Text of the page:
A few weeks ago, I found myself at the fencing hall at the PhilSports Complex (more commonly known as the ULTRA) with some of my teammates from Ateneo’s fencing team. Every month, lots of different people meet up at the fencing hall to compete with one another in an open tournament, the results of which would be the basis for updating the record of rankings. While it was not my first time to be with the team at ULTRA, it was my first time to actually participate in the event.
Almost everyone at the venue was a participant. There were a few exceptions here and there, including, but not limited to, family members, team coaches and officials who presided over the matches. One thing I noticed is the fact that it was normally the independent fencers who had family members with them. Those who were part of a team didn’t usually have family members there to watch them, save perhaps to drop them off and pick them up. To me, this is a sign that shows the importance of support (such as moral support) in a person’s psychology. I personally believe that knowing someone is rooting for you can drastically boost your confidence, which effectively boosts your performance. Not only that, being able to talk to someone about what happened seems to be an effective release of stress and provides a better avenue for learning. Those who were part of teams already had a source of this support in the form of their teammates and coaches, so it wasn’t a necessity to have family come over to the event. Those who didn’t have teammates asked perhaps family or friends to be their fallback.
If you walked into the fencing hall in the middle of the event, the first thing you’d notice is the “marked territory”. Though it isn’t really officially required, different teams from different schools tend to congregate at their usual spots and seem immiscible with the other schools. You’d find Ateneo’s team by the door, La Salle’s team on the same half of the hall, but on the other side of the door, FEU’s team by one of the corners, UE’s team on one of the longer walls, UST’s team on the other side of the hall and so on. Some people interact with their friends from other schools once in a while, but that’s about it. When it comes down to it, every group is like a single, unbreakable block. Even in the sports arena, cliquish ideals are still prominent, just like how some of us students tend to stick with our blockmates, or some other group of friends, rather than mingle around.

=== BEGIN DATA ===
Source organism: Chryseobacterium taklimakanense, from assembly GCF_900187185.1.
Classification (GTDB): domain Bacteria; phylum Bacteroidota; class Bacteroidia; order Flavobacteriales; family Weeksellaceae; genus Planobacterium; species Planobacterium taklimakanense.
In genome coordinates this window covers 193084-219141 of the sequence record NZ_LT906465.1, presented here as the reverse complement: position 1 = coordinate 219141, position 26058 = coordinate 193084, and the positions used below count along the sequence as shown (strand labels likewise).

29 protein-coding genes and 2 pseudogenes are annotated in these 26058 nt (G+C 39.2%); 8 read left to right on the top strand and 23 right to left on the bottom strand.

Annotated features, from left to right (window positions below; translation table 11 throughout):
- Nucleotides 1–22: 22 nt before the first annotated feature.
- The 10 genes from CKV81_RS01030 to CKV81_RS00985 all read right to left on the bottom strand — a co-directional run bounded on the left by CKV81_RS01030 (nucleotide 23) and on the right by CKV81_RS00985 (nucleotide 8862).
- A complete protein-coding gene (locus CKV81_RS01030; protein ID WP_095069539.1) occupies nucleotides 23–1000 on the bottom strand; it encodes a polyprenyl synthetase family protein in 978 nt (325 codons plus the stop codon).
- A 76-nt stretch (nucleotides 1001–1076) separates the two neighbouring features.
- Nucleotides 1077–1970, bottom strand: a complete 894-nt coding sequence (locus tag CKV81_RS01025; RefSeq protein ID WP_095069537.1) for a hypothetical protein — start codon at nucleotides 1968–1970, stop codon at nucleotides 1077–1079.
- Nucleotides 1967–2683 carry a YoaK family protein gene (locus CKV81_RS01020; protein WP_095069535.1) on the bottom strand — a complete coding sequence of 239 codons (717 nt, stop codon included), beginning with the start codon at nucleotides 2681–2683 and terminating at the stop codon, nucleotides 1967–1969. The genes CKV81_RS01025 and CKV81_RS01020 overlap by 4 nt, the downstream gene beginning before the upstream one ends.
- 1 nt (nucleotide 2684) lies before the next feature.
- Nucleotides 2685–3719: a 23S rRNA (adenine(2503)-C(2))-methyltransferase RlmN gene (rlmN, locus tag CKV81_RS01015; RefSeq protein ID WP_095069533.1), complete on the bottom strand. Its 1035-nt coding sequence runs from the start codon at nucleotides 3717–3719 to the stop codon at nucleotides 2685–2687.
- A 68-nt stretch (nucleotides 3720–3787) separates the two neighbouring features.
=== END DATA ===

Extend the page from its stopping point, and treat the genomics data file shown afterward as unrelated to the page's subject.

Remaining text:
We were asked to write our names down on the sign-up sheets before the tournament began. Many people asked their friends to write their names down on their behalf despite the fact that they themselves were right beside said friend, next in line to write their names down. This caused some confusion because some of the names were entered twice or even thrice. This is actually something I see every time I see a sign-up sheet. That “pakisulat naman yung pangalan ko” mentality that most of us have. Whenever we get the chance, we ask other people to do simple things that we ourselves could have just as easily done. This just shows how much importance we people give to convenience and to what I would like to call “pseudo-convenience”. Does it really save you that much energy to wait an extra 5 seconds before writing your own name down? No, not really. But in the time and age where lines are scorned and waiting is viewed with contempt, people will take any shortcut they can get, even if that means “taking advantage” of others when we can. By “saving” 5 seconds of our life, we technically spend someone else’s 5 seconds and add the risk some chaos we could have avoided if each of us just wrote our own names down.
Despite being relatively new, I could already tell who the big shots were. It seemed to me that everyone already had a list of people who were sure to qualify and that the first round of eliminations, if not for its effect on ladder placement, was just a formality. These experienced veterans commanded respect and even fear, especially for the first timers. You see, newbies like me were fresh meat for the other, more advanced players to feast on. As we got segregated into pools, there was a general atmosphere of “sizing up the competition”. I felt like everyone was making a list of people they would most likely beat, people who they’d probably struggle against and people who will absolutely floor them. Usually the newcomers, like myself, are added to the first list. It really creates a very tense atmosphere, especially when one doesn’t live up to one’s own expectations. For example, fencers who lost when they felt absolutely sure that they’d beat their opponent tend to feel frustrated with themselves. (I think the Filipino word gigil best describes what came over them.) Reactions like “Ha?! Natalo ni _____ si _____?” were quite common. In a way, I can say that even in the sports arena, there is a hierarchy. A hierarchy that is self-made by every player and is used as a gauge for oneself and others. I feel like there is concept of equality here as well. Sure, they may be players who seem at par with one another, but some way or another one person eventually gets the edge, wins and moves up in the hierarchy.
Basically, what I saw back there wasn’t much different from what we see everyday. Sure, the fencers have swords and masks and all that, but what happens in the fencing hall still is a mirror of our society. Heck, I could’ve gone to an org-sponsored quiz bee at Escaler Hall and seen the same thing.
Tim Racho 113223